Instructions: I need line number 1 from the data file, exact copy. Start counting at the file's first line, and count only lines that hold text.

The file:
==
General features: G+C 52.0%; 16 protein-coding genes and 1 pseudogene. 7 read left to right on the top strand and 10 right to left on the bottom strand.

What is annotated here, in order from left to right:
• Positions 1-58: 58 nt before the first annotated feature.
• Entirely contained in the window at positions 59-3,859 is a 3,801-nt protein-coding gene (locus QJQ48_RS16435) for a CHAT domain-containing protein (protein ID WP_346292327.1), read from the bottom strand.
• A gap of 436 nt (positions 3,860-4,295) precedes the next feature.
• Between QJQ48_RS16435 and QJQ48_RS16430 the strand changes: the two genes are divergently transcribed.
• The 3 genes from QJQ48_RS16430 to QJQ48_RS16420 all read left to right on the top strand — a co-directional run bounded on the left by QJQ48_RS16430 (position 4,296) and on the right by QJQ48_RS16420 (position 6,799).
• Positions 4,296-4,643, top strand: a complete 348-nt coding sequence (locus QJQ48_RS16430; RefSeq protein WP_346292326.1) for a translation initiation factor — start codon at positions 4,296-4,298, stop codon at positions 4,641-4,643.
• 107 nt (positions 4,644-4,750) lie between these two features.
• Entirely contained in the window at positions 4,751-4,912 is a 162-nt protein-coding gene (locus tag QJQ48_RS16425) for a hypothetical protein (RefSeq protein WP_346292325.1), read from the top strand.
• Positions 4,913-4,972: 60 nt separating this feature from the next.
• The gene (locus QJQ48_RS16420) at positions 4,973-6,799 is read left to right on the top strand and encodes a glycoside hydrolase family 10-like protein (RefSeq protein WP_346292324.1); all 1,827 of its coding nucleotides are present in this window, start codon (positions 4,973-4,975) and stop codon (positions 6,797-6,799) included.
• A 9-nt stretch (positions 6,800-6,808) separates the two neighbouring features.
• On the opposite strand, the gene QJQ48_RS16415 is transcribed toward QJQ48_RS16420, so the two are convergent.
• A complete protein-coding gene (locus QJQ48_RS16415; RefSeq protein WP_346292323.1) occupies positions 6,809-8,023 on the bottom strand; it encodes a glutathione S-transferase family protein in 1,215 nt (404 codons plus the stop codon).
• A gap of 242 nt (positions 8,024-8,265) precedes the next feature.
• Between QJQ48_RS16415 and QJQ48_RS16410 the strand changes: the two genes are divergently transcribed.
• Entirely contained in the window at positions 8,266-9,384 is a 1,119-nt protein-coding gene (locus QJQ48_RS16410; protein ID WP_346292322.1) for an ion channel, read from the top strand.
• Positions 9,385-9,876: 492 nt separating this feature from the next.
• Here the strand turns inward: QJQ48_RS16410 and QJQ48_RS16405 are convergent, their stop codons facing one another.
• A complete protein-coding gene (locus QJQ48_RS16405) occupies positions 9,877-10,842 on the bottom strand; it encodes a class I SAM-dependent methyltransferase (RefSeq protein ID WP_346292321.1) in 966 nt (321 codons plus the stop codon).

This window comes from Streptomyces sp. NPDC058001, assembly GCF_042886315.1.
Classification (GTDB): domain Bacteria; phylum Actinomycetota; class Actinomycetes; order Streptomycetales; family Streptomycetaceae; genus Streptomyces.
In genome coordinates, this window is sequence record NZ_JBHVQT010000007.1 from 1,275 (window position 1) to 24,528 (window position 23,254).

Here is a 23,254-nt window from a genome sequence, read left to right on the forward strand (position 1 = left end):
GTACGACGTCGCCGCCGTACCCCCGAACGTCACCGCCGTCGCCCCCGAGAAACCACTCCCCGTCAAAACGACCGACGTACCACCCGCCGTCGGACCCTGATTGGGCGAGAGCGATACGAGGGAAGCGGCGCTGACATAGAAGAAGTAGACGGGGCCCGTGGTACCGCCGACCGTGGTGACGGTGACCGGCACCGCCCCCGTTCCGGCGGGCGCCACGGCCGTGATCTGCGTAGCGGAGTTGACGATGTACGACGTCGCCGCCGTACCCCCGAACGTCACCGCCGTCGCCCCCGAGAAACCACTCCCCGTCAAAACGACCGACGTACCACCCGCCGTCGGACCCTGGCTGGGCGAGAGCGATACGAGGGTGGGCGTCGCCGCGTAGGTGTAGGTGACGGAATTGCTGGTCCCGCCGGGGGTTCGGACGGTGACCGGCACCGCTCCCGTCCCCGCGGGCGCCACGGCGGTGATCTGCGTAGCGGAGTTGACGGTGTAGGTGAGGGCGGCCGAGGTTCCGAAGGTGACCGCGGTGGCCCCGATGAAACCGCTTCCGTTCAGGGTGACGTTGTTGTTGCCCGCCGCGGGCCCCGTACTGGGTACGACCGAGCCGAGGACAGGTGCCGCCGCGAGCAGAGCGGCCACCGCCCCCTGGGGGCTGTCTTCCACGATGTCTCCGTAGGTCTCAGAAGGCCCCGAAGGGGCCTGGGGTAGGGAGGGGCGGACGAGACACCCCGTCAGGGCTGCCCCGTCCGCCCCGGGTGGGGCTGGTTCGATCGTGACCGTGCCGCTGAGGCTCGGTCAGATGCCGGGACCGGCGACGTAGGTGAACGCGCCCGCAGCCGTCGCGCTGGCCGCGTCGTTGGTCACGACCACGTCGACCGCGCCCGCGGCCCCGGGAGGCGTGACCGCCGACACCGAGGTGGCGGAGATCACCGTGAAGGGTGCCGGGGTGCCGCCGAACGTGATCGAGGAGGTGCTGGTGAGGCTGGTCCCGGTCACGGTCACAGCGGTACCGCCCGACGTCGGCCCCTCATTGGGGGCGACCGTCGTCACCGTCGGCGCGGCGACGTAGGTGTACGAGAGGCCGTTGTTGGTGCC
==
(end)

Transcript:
General features: G+C 52.0%; 16 protein-coding genes and 1 pseudogene. 7 read left to right on the top strand and 10 right to left on the bottom strand.